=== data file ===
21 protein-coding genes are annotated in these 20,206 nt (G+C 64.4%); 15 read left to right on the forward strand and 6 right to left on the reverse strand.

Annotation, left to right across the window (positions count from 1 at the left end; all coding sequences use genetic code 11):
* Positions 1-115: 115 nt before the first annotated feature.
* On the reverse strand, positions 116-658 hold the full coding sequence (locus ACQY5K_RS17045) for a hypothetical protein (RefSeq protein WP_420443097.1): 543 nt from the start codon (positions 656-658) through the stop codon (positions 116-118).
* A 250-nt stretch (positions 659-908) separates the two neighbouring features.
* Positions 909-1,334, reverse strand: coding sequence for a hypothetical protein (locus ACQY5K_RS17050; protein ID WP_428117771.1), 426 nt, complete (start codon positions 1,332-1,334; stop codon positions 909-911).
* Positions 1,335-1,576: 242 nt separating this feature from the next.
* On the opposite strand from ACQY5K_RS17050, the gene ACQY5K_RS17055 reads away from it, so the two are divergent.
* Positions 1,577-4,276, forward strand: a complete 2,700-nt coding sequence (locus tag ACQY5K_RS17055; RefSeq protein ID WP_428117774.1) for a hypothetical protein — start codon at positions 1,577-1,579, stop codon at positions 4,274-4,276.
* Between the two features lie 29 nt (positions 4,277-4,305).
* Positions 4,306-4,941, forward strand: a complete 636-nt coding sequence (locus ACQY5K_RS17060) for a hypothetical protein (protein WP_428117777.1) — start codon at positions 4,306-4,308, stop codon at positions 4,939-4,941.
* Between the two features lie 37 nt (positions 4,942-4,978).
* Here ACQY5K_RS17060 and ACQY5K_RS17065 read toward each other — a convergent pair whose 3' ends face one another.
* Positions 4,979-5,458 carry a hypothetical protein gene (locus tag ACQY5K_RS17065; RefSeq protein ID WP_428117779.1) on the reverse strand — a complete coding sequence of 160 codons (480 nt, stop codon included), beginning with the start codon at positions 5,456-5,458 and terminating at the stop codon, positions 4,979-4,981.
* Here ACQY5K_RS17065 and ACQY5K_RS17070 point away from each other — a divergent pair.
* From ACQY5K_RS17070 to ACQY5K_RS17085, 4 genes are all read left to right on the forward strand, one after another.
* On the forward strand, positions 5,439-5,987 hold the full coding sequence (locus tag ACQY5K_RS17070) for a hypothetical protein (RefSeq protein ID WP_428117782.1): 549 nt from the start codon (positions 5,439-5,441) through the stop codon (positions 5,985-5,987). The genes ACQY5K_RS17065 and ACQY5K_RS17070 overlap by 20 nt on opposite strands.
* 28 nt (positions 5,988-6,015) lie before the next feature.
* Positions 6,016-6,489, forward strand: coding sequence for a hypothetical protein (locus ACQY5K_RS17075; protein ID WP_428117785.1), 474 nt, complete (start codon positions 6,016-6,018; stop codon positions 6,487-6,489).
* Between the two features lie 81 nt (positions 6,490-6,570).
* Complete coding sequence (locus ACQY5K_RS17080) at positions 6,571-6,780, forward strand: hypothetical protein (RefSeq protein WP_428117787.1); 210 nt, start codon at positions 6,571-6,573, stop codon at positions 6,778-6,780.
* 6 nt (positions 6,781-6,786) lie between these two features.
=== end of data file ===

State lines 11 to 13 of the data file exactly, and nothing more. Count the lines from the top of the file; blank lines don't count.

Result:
* Positions 4,306-4,941, forward strand: a complete 636-nt coding sequence (locus ACQY5K_RS17060) for a hypothetical protein (protein WP_428117777.1) — start codon at positions 4,306-4,308, stop codon at positions 4,939-4,941.
* Between the two features lie 37 nt (positions 4,942-4,978).
* Here ACQY5K_RS17060 and ACQY5K_RS17065 read toward each other — a convergent pair whose 3' ends face one another.